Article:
- "I'm going to be President of the United States," Tom Lanphier once told a friend. Lanphier was the son of a legendary fighter squadron commander and a dazzling storyteller. He viewed his chance at hero status as the start of a promising political career.
- December 7, 1941, found Besby Holmes on a Pearl Harbor airstrip, firing his .45 handgun at Japanese fighters. He couldn't get airborne in time to make a serious difference, but his chance would come.
- Tall and darkly handsome, Ray Hine used the call sign "Heathcliffe" because he resembled the brooding hero of Wuthering Heights. He was transferred to Guadalcanal just in time to participate in the Yamamoto mission---a mission from which he would never return.
They flew the longest over-water fighter mission ever and ambushed and killed Yamamoto. After his death, the Japanese never won another major naval battle. But the victorious American pilots seemed cursed by the samurai spirit of the admiral and were tormented for the rest of their lives by what happened that day.
Davis paints unforgettable personal portraits of men in combat and unravels a military mystery that has been covered up at the highest levels of government since the end of the war.
Offering a unique approach to history, this series of individual encyclopedias will delineate and explain the people, places, events, chronology, and ramifications of pivotal days in history. One Day in History: December 7, 1941 will provide a comprehensive and engaging overview of this date in history as well as an examination of the theme related to the date—the attack on Pearl Harbor and World War II. This volume will cover all aspects of December 7, 1941, including background information explaining what led to the date's events and post-date analysis discussing the effects and consequences of the day's events.
On December 8, 1941, one day after the bombing of Pearl Harbor, the Japanese Air Force struck the Philippines in the first blow of a devastating invasion.
With an undersupplied patchwork army at his command, General Douglas MacArthur led a valiant defense of the Philippines. When defeat came, MacArthur swore he would return, while thousands of POWs fell into Japanese hands — and faced a living hell that many would not survive.
To the dawn of victory...
In this gripping oral history, Gerald Astor brings to life the struggle to recapture the Philippines: the men who did the fighting, the battles that set the stage for an Allied invasion, and the acts of astounding courage and desperation that marked the campaign on both sides.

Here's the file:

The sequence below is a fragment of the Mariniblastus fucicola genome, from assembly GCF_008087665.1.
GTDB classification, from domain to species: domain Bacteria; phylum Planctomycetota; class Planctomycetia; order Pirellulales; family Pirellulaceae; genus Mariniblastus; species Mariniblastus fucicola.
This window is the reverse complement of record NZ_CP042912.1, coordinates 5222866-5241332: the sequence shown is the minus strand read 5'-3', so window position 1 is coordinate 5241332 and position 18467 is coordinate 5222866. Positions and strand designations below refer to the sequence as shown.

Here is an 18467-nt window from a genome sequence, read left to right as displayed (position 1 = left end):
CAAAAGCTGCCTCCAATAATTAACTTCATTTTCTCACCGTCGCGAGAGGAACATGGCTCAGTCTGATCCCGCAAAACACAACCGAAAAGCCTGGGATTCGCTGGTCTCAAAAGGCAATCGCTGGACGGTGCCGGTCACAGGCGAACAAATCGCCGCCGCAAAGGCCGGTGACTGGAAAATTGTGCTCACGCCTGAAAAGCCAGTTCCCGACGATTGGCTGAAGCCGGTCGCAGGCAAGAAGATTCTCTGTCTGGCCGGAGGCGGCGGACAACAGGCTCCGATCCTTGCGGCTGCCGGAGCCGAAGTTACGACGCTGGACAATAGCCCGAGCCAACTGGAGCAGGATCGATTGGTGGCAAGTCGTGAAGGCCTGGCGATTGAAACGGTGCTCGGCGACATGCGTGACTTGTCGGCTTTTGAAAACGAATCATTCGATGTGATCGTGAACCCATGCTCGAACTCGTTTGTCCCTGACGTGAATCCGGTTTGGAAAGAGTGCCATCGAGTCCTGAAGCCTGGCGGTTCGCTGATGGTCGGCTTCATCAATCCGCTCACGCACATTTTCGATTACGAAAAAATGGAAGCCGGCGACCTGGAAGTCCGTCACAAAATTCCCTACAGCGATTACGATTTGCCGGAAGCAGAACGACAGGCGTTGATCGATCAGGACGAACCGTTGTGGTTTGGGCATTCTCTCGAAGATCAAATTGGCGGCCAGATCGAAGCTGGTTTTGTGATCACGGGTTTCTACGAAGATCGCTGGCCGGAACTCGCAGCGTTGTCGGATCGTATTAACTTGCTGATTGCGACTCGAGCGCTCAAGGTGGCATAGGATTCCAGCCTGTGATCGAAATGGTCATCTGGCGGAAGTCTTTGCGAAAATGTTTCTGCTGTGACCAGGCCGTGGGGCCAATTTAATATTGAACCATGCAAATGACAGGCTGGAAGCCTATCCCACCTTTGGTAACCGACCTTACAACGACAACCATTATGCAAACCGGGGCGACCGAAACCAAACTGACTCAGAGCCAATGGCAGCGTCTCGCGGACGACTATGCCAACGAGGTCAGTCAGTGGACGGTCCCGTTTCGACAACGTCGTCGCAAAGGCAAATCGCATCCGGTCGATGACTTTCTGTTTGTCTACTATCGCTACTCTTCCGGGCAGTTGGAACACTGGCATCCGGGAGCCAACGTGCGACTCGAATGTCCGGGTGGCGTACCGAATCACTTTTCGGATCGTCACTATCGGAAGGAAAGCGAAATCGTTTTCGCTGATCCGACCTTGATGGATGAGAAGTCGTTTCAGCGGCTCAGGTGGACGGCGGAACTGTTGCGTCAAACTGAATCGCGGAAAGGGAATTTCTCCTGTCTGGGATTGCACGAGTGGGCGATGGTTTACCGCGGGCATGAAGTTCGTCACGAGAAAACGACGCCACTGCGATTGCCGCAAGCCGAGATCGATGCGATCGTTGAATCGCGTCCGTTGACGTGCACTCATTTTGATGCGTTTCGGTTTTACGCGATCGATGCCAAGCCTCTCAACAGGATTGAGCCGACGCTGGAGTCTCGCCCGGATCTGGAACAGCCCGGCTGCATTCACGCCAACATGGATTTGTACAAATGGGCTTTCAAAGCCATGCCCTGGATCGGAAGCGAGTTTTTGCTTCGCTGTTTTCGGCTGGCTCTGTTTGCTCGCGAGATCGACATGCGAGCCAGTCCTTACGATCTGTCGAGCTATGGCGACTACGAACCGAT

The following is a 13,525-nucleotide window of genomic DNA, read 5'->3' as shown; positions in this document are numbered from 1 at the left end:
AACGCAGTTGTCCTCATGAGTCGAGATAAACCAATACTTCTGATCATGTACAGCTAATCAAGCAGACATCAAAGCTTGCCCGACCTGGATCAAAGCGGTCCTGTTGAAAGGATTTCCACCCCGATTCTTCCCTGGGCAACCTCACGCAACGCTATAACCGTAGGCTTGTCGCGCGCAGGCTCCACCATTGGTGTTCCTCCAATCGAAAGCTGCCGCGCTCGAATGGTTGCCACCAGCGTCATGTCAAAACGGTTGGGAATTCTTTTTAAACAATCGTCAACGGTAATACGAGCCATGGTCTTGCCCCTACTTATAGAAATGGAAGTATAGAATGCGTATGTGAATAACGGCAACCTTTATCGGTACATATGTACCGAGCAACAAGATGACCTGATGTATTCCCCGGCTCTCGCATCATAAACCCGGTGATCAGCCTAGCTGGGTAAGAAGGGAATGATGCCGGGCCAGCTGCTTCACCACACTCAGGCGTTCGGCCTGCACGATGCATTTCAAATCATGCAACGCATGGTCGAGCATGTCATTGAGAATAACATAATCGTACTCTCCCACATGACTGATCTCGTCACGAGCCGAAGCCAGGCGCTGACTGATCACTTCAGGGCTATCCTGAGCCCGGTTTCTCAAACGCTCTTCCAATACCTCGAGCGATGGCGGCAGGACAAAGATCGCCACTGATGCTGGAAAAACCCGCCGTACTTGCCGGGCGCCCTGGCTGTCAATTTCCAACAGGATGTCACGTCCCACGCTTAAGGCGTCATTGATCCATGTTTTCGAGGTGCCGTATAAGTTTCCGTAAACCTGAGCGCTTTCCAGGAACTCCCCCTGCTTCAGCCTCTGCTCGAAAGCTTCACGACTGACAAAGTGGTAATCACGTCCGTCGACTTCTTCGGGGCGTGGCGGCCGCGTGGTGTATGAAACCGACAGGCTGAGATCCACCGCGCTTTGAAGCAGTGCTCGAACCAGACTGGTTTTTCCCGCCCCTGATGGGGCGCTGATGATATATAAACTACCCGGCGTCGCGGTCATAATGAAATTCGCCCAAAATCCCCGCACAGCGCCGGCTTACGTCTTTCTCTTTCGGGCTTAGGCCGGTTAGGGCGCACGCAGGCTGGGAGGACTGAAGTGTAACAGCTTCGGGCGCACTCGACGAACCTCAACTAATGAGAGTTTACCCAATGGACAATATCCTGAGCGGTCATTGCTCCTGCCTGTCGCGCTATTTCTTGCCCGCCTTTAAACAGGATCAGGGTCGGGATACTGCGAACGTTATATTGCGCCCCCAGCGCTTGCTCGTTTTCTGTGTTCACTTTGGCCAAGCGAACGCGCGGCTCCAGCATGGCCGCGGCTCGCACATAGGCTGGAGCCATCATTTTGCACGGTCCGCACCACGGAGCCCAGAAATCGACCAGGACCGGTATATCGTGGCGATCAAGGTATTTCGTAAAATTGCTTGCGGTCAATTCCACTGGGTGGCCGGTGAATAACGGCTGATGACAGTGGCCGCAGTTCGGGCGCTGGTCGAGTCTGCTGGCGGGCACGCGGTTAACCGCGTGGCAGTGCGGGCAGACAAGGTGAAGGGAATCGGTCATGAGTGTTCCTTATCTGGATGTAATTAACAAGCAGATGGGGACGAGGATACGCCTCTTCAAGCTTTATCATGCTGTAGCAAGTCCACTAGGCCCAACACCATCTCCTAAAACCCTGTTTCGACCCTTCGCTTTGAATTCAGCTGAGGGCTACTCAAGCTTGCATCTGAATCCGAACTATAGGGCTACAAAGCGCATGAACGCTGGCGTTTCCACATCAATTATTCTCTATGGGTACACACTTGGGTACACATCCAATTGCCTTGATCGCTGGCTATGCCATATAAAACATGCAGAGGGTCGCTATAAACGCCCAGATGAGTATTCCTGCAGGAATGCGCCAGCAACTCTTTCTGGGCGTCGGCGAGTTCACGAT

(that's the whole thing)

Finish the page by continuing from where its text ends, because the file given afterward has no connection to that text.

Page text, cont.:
From Corregidor to the Battle for Manila, from horrifying jungle warfare to cataclysmic clashes at sea, on beachheads and in the air, Crisis in the Pacific draws on the words of the men who were there — capturing this crucial heroic struggle for victory against Japan.
This work concentrates exclusively on the fighting between the American and Japanese aircraft carriers, examining how strategies were planned and carried out on both sides. Presented are the stories of the USS Hornet, which launched the B-25s of James Doolittle's daring raid of Tokyo in 1942; the USS Yorktown, which suffered fierce attacks during the Battle of Midway; the USS Lexington, which refueled and rearmed Hellcats during the Great Marianas Turkey Shoot; the USS Enterprise, the leader of a motley assortment of cruisers and destroyers left to hold a very precarious line in the campaign for Guadalcanal; and the Japanese battleship Yamato, sacrificed for a suicide mission against 900 aircraft bombers.
Gordon describes in considerable detail the unusual missions of the Navy and Marine Corps in the largely Army campaign, where sailors fought as infantrymen alongside their Marine comrades at Bataan and Corregidor, crews of Navy ships manned the Army’s heavy coastal artillery weapons, and Navy submarines desperately tried to supply the men with food and ammunition. Indeed, this book gives the most detailed account ever published of the Japanese bombing of the Cavite Navy Yard outside Manila on the third day of the war—the worst damage inflicted on a U.S. Navy installation since the British burned the Washington Navy Yard in 1814. It also closely examines the surrender of the 4th Marines at Corregidor, the only time in history that the U.S. Marine Corps lost a regiment in combat. To provide readers with a Japanese perspective of the fighting, Gordon draws on the recently discovered diary of a leader of the Japanese amphibious assault force that fought against the Navy’s provisional infantry battalion on southern Bataan, and he also makes full use of the U.S. ship logs and the 4th Marine unit diary that were evacuated from Manila Bay shortly before U.S. forces surrendered.